Thanet councillors have approved budget measures for the financial year which include a £14.5million upgrade of isle towerblocks, 10 new staff for street cleaning, a new climate change officer and reversing plans to cut spending on public toilets with a £175,000 refurbishment programme instead.
However, approval did not come from across the chamber tonight (February 6) with all 21 Conservative members present abstaining from the vote in response to the inclusion of a rise in council rents.
Rent increases will help pay for projects such as the £14.5m towerblock upgrades across the isle.
A report to councillors says: “Based on the CPI + 1% across the whole stock the average rent is £83.05, this is an average increase of £2.50p per property.” Affordable rents remain frozen.
The rent rise caused consternation within the ranks of the Conservative members.
Conservative Phil Fellows said although tenants on housing benefit and Universal Credit would have the extra paid via benefit, those not receiving help would be hit.
He added: “A quarter of council housing tenants receive no help whatsoever. I see dozens of people on a daily basis who are struggling to pay their bills.”
Deputy council leader Helen Whitehead said the decision was not reached lightly, adding: “We have had a freeze for four years in terms of the revenue account, severely restricting our ability to deal with a council housing list of over 2,000 people desperately wanting accommodation. We need to break the cycle of homelessness and make sure people are not forced into insecure tenancies that they cannot afford and so are forced back on to our list.”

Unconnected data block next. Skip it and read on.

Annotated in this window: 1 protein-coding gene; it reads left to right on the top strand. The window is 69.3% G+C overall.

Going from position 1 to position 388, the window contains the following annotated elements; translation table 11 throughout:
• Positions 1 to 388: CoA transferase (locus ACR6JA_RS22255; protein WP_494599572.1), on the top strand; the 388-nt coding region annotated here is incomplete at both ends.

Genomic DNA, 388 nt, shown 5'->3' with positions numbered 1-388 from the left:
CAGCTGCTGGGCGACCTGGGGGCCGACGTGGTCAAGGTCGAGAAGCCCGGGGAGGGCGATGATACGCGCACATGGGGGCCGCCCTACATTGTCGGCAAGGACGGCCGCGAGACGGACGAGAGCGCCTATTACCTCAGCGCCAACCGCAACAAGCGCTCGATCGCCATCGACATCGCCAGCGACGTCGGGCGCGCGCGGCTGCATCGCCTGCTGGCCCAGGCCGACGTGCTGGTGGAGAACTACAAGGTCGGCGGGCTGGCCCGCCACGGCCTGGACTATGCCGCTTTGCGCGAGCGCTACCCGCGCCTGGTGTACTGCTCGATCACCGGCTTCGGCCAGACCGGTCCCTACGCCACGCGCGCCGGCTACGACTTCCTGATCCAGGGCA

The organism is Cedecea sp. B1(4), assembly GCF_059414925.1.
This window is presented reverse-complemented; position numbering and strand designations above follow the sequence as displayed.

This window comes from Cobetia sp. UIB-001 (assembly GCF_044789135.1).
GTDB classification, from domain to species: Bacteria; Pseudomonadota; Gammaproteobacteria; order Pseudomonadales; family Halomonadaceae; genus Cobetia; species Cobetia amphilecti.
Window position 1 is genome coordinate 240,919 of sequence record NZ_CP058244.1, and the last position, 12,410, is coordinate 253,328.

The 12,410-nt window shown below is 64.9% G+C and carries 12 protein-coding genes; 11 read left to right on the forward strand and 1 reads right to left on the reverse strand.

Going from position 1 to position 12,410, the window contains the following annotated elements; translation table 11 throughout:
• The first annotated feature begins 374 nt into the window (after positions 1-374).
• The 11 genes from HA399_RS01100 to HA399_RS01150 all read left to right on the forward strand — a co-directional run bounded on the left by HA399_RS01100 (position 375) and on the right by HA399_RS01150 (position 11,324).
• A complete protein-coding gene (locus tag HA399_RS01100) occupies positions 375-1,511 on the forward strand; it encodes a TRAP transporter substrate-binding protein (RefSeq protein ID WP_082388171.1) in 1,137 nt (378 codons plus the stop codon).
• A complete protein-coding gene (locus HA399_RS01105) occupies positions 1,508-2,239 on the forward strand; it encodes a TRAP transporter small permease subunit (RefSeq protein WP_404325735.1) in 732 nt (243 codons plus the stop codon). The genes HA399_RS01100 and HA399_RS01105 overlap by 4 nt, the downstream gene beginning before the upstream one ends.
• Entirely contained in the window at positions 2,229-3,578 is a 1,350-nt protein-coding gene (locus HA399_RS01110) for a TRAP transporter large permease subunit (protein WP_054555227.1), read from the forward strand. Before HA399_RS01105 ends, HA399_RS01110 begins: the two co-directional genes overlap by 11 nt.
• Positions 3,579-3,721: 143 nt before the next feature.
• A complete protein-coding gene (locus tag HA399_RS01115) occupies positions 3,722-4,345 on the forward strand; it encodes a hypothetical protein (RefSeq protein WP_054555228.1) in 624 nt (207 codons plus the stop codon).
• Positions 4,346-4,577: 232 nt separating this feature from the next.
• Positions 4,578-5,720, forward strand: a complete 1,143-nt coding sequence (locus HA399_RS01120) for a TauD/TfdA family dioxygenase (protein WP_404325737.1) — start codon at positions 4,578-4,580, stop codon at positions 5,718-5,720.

Cllr Whitehead said keeping rents low whilst using income to provide secure housing for more people to reduce the housing list was “absolutely vital.”
Cllr Ruth Bailey said she backed the budget proposal and hoped funds would be found for the Thanet Coastal Project whilst Cllr Stuart Piper also gave support saying: “The budget is either balanced or it isn’t. There are concerns about rents but sometimes you have to make very difficult decisions.”
Labour, Green, Thanet Independent group and independent Cllr Bailey all voted in favour of approving the budget.
The budget pot
The authority has a £17.1 million budget to fund services during April 2020 – March 2021.
The pot is made up from council tax,fees and charges, retained business rates and Government funding.
The shortfall, predicted to rise to £2.5million by 2023, comes amid plunging income from Government. The Revenue Support Grant to Thanet from central government was £97,000 for the 2019-20 financial year. In 2018-19 it was £809,000 and in 2017-18 the grant stood at £1.446m. This is compared to £6.636m in 2013-14.
A one year settlement of £100,000 has been made for 2020-21. Plans to end the government revenue support grant from 2020 have now been rolled forward to 2021.
Money from the government’s New Homes Bonus has dried up as TDC has not qualified for it since 2016-17, apart from small amounts for affordable housing growth.
Council plans to make £730,000 of savings include scrapping the Waste & Recycling Education Officer post and the Open Spaces supervisor post and a predicted increase in green waste collections and income of £208,000 from fees and charges.
Proposals for more shared services, including leadership teams, have also been made and some £400,000 has been added to the budget for homelessness.
Other proposals include income from a new authority housing company which would manage housing for market rent and installing new beach huts, again with rental income.
To help fund services TDC plans to increase its element of council tax by £4.95 – equating to a weekly rise of around 10p for an average Band D property.
Thanet District Council receives 13p in every £1 of council tax. The remainder goes to: Kent County Council, Kent Police, Kent Police and Crime Commissioner, Kent Fire and Rescue Service and Town/Parish Councils.
Cabinet Member for Financial Services, Cllr Rob Yates, said: “We hope that this budget addresses the needs of the residents whilst investing further in council activities and putting in place a plan for growth in public services. Thanet District Council has had the largest fall in spending power over the last 10 years, compared with every council in Kent. We now have only 62% of the spending power that we had back in 2010.